Seriously, even in the small town we lived in when we first came here, I would pass two or three travel agencies just in the course of my daily business. Here in the city, there are even more. They are everywhere. If you are my parents' generation and in the US, you maybe used one of these 15 years ago. If you are my generation, you probably haven't booked a trip without Priceline/Expedia/Internet of some kind. I don't understand the possible utility in this. How can there be savings to pass on to the traveler if there is a live person plus a building that needs to be paid for?

2. Baby on Board Signs
This is excusable. They were too busy with the wall coming down to realize how lame these are.

3. Working Only During Daytime Hours
People, we've had electric lights for over 100 years now. But I could deal with things closing early if that were the only problem. Here, the mindset seems to be "why would anyone work at a time that the store isn't open?" So people are stocking the stores when you are in them, the computer maintenance on some of the supercomputers Hunter uses is done during the workday, when people could actually be using them, and no one has seemed to figure out the concept of shifts: I'm all for a lunch break but you can actually have different people eat lunch at different times.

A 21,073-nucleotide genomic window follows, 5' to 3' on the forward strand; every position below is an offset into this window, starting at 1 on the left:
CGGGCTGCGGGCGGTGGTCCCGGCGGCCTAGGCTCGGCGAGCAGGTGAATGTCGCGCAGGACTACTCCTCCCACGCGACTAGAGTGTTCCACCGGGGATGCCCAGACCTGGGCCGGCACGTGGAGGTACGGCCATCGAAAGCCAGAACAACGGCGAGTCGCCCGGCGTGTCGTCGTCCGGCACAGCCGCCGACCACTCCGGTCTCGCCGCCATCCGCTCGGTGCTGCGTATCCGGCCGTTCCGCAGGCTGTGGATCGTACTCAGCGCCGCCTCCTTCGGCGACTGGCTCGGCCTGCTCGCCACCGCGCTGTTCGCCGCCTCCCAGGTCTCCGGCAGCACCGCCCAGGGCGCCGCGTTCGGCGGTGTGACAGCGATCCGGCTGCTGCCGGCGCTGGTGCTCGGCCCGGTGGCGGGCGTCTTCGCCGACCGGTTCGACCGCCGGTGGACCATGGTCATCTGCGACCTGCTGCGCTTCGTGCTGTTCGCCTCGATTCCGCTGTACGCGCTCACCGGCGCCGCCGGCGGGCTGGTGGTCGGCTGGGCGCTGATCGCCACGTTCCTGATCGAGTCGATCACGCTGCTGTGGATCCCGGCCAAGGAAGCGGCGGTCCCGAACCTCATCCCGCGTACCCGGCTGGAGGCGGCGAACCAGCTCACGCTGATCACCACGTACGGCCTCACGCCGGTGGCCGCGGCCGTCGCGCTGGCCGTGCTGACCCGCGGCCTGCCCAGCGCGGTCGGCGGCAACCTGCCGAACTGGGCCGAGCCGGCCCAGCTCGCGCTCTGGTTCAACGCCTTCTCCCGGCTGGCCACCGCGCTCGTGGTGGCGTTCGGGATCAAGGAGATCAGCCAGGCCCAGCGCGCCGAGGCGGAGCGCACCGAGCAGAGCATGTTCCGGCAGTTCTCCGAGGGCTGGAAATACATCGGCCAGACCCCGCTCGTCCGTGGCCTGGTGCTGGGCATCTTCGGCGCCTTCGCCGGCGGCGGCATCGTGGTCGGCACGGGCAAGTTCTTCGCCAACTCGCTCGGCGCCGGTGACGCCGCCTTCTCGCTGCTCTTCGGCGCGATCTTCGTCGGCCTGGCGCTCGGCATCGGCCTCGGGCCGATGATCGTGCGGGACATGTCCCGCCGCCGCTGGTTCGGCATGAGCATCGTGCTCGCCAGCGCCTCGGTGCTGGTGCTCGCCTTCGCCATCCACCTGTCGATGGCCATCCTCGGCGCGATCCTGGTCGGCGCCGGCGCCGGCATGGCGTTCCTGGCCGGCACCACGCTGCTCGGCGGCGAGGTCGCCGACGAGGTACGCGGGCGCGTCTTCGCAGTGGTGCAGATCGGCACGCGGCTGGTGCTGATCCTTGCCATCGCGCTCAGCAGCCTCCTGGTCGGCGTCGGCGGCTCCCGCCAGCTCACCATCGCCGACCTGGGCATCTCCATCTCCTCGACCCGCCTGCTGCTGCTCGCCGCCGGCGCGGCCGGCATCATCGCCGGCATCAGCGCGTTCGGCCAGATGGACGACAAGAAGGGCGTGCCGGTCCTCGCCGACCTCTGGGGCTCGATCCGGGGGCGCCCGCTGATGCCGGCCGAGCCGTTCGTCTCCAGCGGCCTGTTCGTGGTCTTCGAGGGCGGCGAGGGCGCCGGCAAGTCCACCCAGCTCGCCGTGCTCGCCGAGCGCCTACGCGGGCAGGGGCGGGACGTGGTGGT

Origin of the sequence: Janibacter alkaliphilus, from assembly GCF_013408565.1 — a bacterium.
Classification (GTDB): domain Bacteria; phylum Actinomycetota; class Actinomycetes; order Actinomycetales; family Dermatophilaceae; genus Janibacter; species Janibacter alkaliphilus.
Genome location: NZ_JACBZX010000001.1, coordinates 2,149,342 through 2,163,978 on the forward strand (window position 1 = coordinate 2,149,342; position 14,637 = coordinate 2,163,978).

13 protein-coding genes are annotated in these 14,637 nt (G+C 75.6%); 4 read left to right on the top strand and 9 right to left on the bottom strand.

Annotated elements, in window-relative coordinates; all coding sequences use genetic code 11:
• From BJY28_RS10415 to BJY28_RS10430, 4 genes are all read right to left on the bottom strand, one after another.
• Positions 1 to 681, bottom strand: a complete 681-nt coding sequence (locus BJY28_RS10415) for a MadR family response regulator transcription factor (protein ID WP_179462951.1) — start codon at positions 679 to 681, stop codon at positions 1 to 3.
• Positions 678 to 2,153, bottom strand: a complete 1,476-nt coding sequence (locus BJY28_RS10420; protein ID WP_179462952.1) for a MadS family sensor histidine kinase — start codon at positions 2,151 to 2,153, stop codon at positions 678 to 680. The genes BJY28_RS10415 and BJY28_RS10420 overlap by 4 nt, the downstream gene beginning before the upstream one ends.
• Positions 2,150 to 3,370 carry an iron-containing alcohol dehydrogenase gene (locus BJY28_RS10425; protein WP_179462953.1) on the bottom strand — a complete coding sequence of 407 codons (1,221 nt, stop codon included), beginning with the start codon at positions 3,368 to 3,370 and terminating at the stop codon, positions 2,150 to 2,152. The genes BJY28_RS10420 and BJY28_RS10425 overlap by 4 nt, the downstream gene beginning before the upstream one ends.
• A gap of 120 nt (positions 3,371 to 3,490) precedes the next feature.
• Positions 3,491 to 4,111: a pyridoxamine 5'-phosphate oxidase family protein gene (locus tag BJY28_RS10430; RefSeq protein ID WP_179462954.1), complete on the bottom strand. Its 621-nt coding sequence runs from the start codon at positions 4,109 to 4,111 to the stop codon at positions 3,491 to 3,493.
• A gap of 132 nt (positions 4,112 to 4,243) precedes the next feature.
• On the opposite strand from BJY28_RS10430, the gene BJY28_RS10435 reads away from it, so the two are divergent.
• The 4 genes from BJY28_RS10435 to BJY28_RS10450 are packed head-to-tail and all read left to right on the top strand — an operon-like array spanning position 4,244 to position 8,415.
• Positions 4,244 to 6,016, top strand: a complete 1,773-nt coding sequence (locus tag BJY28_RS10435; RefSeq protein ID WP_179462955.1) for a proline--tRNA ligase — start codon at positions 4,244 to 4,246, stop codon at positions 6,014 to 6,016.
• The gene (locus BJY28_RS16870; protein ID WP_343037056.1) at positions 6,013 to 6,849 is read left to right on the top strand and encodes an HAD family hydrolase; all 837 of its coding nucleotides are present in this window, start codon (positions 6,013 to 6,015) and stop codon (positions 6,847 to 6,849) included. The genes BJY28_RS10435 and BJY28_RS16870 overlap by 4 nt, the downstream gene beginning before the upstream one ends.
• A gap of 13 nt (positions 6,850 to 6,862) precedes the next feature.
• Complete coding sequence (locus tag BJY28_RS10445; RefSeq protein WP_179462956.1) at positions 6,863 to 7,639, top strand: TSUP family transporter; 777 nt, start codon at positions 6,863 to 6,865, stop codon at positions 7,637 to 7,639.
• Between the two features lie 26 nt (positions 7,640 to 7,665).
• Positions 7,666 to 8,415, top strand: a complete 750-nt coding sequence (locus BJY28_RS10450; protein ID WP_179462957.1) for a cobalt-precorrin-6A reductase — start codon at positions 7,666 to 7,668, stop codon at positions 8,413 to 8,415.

4. Cash
Cash might not be "obsolete" per se, but I'm guessing if you are a person of close to my age living in America, you pay for most things with a credit/debit card. I've bought a half price iced tea at Sonic with my debit card; it's just easier. And of course, rare is the American restaurant that doesn't take at least Visa and MasterCard. In Germany, pretty much no one uses cards. I have seen a few people use their "EC Card (basically a debit card)" at the grocery store and when I bought appliances I could use card. But many restaurants only take cash and it's certainly the most common way to pay for things.

5. Keys
Just reading the title of this one, you're probably thinking Wait a sec. I use a key for my car. I use a key to get into my house/apartment. Keys aren't obsolete.